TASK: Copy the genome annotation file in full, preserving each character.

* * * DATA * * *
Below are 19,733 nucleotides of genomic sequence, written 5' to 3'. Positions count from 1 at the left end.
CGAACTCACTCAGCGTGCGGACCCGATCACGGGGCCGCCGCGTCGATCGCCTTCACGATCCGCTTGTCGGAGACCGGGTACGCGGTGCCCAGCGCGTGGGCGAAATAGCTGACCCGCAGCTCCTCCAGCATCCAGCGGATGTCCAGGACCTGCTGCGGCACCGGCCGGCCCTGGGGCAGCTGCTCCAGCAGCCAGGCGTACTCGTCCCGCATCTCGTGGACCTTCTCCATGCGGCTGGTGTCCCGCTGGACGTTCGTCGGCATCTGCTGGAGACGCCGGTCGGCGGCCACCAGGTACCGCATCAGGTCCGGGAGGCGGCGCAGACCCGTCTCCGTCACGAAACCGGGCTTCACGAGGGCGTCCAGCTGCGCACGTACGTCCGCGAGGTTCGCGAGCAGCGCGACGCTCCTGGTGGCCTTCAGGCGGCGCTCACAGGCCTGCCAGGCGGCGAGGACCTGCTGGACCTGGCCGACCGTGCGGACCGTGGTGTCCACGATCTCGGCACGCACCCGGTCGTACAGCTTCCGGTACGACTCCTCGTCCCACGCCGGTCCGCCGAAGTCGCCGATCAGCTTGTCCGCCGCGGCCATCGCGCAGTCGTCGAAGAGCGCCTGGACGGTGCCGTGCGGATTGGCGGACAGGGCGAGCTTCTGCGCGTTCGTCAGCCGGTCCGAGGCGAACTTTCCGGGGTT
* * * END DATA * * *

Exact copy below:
Below are 19,733 nucleotides of genomic sequence, written 5' to 3'. Positions count from 1 at the left end.
CGAACTCACTCAGCGTGCGGACCCGATCACGGGGCCGCCGCGTCGATCGCCTTCACGATCCGCTTGTCGGAGACCGGGTACGCGGTGCCCAGCGCGTGGGCGAAATAGCTGACCCGCAGCTCCTCCAGCATCCAGCGGATGTCCAGGACCTGCTGCGGCACCGGCCGGCCCTGGGGCAGCTGCTCCAGCAGCCAGGCGTACTCGTCCCGCATCTCGTGGACCTTCTCCATGCGGCTGGTGTCCCGCTGGACGTTCGTCGGCATCTGCTGGAGACGCCGGTCGGCGGCCACCAGGTACCGCATCAGGTCCGGGAGGCGGCGCAGACCCGTCTCCGTCACGAAACCGGGCTTCACGAGGGCGTCCAGCTGCGCACGTACGTCCGCGAGGTTCGCGAGCAGCGCGACGCTCCTGGTGGCCTTCAGGCGGCGCTCACAGGCCTGCCAGGCGGCGAGGACCTGCTGGACCTGGCCGACCGTGCGGACCGTGGTGTCCACGATCTCGGCACGCACCCGGTCGTACAGCTTCCGGTACGACTCCTCGTCCCACGCCGGTCCGCCGAAGTCGCCGATCAGCTTGTCCGCCGCGGCCATCGCGCAGTCGTCGAAGAGCGCCTGGACGGTGCCGTGCGGATTGGCGGACAGGGCGAGCTTCTGCGCGTTCGTCAGCCGGTCCGAGGCGAACTTTCCGGGGTT